The Year of the Cello

by Marjorie Chan and Njo Kong Kie | A Theatre Passe Muraille and Music Picnic Co-Production

Wen, played by Rong Fu, is sitting on the floor holding onto a metal ledge as she listens to the cellist, played by Bryan Holt, play the cello. Warm lights shine on the performers.

Photo by Dahlia Katz | In the photo: Bryan Holt, Rong Fu | Production design by Echo Zhou

“The Cello, relentless, eternal, infinite in its beauty. I want to drown in its sound”

Wen and her friend Li-An are forever changed by their encounter with the Cellist, whose music unlocks all that was left unspoken. Co-created by Marjorie Chan and Njo Kong Kie, The Year of the Cello is told poetically, alongside live cello music culminating in a lament for loves lost, and a Hong Kong that once was.

Show Runs

October 15 to 29, 2022

Runtime: 60 minutes

Location

In-person: Theatre Passe Muraille (16 Ryerson Avenue) Bob Nasmith Innovation Backspace

Digital: Binaurial Audio experience

Tickets

Pay-What-You-Can-Afford

$10 | $30 | $60

Credits

Co-Creators
Marjorie Chan
Njo Kong Kie
 
Writer & Director
Marjorie Chan
 
Composer, Sound Designer & Musical Director
Njo Kong Kie
 
Assistant Director
Keshia Palm
Production Designer
Echo Zhou
 
Dramaturg
Matt McGeachy
 
Additional Dramaturgy
Indrit Kasapi
Karthy Chin
Stage Manager
Michael Panich
 
Accessibility Dramaturgy
Jess Watkin
 
Accessibility Consultant
Vivian Chong
Cast
Rong Fu | Wen
Bryan Holt | Cellist
Brendan Rogers | Cellist
Keshia Palm | Wen (Understudy)

*The Cellist will be played by two performers on alternating days 

*This production features compositions by Njo Kong Kie and the music of Johann Sebastian Bach

*Keshia Palm will be playing the role of Wen on Sat Oct 29th at 2:00pm

Learn more

Tickets & Show times

Running October 15 — 29 at Theatre Passe Muraille Backspace Theatre! For any inquiries, please leave a message for our Box Office staff at 416.504.7529 or by email at info@passemuraille.on.ca

The Year of the Cello by Marjorie Chan and Njo Kong Kie. Marjorie is sitting and smiling in her turquoise dress and black pattern and Kong Kie is standing behind her with a white sweater and red glasses on a black & white old image showing the view of a big mountain and some buildings and houses below, like that of old hong kong.

Tickets are now on sale! See our Box Office page for details, and to see which performer is playing The Cellist on which days.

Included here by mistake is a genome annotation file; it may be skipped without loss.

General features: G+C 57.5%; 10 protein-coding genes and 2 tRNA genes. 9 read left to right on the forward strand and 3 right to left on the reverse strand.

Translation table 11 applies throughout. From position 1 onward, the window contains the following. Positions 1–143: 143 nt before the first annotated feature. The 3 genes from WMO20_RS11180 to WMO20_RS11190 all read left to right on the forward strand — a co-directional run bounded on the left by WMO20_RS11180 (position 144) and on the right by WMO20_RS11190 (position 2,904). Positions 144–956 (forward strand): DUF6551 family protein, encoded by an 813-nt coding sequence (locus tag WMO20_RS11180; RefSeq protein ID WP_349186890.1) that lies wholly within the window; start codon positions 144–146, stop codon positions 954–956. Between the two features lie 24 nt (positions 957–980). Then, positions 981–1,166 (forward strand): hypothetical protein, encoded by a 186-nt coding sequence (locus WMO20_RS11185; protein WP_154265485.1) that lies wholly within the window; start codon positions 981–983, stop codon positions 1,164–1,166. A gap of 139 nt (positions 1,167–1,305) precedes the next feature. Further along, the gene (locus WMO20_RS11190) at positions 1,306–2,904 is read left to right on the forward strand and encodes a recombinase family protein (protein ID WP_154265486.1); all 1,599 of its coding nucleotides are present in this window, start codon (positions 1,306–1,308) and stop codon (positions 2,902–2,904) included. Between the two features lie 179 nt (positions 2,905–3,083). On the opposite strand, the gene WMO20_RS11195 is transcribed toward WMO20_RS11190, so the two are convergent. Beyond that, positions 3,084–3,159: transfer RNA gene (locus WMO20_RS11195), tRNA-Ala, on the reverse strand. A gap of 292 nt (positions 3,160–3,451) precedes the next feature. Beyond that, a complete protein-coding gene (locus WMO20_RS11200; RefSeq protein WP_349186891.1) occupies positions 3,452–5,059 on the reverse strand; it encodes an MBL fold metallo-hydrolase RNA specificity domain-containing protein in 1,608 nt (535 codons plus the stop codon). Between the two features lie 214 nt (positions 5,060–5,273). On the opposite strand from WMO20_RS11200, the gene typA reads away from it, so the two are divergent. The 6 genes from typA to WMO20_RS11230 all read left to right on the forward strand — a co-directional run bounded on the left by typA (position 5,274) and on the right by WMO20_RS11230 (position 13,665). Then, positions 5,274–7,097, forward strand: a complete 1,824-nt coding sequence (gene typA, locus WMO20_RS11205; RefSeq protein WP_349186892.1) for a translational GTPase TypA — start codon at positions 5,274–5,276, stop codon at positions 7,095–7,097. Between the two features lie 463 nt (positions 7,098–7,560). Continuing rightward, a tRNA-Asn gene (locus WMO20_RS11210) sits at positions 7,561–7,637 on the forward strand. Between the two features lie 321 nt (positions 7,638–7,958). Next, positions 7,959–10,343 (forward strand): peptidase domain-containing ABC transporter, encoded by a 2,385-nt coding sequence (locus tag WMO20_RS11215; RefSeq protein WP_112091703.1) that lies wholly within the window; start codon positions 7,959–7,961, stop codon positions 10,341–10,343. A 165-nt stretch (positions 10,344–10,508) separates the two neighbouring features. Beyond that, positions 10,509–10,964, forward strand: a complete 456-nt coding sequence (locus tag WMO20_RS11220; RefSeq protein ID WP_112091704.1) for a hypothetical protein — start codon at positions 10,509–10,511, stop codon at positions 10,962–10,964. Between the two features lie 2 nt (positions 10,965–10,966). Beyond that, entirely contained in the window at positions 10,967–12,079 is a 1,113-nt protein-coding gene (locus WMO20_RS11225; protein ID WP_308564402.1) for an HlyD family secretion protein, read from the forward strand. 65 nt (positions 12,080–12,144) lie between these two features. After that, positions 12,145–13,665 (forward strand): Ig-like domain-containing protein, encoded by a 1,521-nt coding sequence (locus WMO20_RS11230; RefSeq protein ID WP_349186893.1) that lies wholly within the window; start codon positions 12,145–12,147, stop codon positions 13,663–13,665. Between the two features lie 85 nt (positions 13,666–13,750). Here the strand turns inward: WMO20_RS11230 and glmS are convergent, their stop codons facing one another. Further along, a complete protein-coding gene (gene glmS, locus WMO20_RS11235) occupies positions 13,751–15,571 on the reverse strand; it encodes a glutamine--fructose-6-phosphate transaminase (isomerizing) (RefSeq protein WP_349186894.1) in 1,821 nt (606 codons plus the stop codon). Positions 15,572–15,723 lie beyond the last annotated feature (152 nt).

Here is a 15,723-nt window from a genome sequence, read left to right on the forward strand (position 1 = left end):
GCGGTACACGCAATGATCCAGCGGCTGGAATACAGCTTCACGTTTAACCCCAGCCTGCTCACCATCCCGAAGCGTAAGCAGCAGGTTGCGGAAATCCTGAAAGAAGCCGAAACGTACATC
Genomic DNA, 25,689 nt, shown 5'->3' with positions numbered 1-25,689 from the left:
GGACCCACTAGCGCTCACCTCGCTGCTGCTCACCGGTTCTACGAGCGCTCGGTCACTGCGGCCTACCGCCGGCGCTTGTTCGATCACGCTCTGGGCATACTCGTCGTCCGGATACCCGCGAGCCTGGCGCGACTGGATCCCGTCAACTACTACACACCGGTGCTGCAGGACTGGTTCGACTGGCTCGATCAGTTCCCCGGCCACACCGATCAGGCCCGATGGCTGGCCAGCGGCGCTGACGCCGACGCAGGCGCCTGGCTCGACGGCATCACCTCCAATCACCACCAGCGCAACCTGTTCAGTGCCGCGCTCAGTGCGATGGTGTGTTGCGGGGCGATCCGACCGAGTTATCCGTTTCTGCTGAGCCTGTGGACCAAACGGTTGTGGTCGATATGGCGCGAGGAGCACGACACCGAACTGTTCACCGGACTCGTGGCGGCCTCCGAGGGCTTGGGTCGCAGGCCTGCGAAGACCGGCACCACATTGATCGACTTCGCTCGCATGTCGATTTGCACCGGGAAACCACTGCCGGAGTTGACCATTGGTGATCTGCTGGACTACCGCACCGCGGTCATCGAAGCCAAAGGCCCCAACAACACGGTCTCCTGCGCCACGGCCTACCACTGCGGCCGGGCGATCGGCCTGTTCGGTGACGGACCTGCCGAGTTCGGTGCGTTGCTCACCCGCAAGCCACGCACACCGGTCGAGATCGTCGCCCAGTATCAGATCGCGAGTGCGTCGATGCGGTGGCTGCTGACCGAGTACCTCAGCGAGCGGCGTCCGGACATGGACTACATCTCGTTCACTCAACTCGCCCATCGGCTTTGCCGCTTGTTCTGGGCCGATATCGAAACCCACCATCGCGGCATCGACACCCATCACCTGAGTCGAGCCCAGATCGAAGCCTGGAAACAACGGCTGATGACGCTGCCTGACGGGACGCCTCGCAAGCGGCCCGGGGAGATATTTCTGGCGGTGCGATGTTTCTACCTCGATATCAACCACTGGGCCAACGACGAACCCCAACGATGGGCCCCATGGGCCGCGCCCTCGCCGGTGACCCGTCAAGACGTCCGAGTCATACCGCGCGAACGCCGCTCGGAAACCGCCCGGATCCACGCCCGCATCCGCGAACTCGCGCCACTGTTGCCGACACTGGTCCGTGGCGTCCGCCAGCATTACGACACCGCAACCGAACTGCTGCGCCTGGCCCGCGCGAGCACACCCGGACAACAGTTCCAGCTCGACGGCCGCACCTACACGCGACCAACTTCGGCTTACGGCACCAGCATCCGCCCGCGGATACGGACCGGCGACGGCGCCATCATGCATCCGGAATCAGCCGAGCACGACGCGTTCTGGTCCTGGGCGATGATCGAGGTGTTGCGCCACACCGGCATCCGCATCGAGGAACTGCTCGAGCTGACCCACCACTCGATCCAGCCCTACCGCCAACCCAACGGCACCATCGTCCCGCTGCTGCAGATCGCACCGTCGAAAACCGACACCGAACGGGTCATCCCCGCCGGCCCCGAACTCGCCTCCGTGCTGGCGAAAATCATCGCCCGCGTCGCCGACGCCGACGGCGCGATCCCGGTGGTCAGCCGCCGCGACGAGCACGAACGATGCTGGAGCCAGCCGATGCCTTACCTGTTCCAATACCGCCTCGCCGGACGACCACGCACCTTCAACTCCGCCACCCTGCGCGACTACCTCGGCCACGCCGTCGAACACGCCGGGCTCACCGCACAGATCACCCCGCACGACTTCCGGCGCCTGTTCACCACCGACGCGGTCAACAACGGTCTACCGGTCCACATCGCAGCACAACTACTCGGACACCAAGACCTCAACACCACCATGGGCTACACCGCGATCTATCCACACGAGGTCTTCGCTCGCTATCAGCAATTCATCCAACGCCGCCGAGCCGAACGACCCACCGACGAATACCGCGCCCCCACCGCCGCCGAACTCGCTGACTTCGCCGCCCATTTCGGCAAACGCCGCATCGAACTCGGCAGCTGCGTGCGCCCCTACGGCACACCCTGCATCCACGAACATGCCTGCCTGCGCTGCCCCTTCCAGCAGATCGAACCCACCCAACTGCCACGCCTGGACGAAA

This production is Blind-friendly.

This is a relaxed run.

There is also a Digital audio version available. Created with binaural sound, the recording will give a 360 degrees listening experience of the play.

More accessibility details to be confirmed soon!

If you would like information on the topics or themes in our productions, or to determine the suggested age for attending a performance, please reach out to our Box Office staff at 416.504.7529 or by email at info@passemuraille.on.ca.

The production is presented in-person in a relaxed format and will also offer a digital audio-only experience created with binaural sound technology, providing a 360-degree listening experience of the play. Binaural recording is a method of recording and arranging sound that creates an immersive 3-D stereo environment; it is best experienced through the use of headphones.

The Digital version will be available after the in-person run, and will be presented in collaboration with The Cultch’s RE/PLAY: Digital Playground. More details about this digital version will be announced at a later date.

Video by Knowgood Studio | Collages by Emily Jung 

Thank you

The Wuchien Michael Than Foudnation

Poster Image by Knowgood Studio

Wen, played by Rong Fu, leans on a metal ledge and looks up into the ceiling. The cellist plays the cello beside her.
The set of the year of the cello runs along two floors on a narrow, long stage. On one side is Rong, speaking under warm lights. The other side is the cellist, playing the cello in a cool light. It's like they are in a different space. On the ground level, there is a vintage chinese bed with a gramophone on bedside.
Wen looks into the bed from behind its wooden frame, peeking carefully onto the white sheets.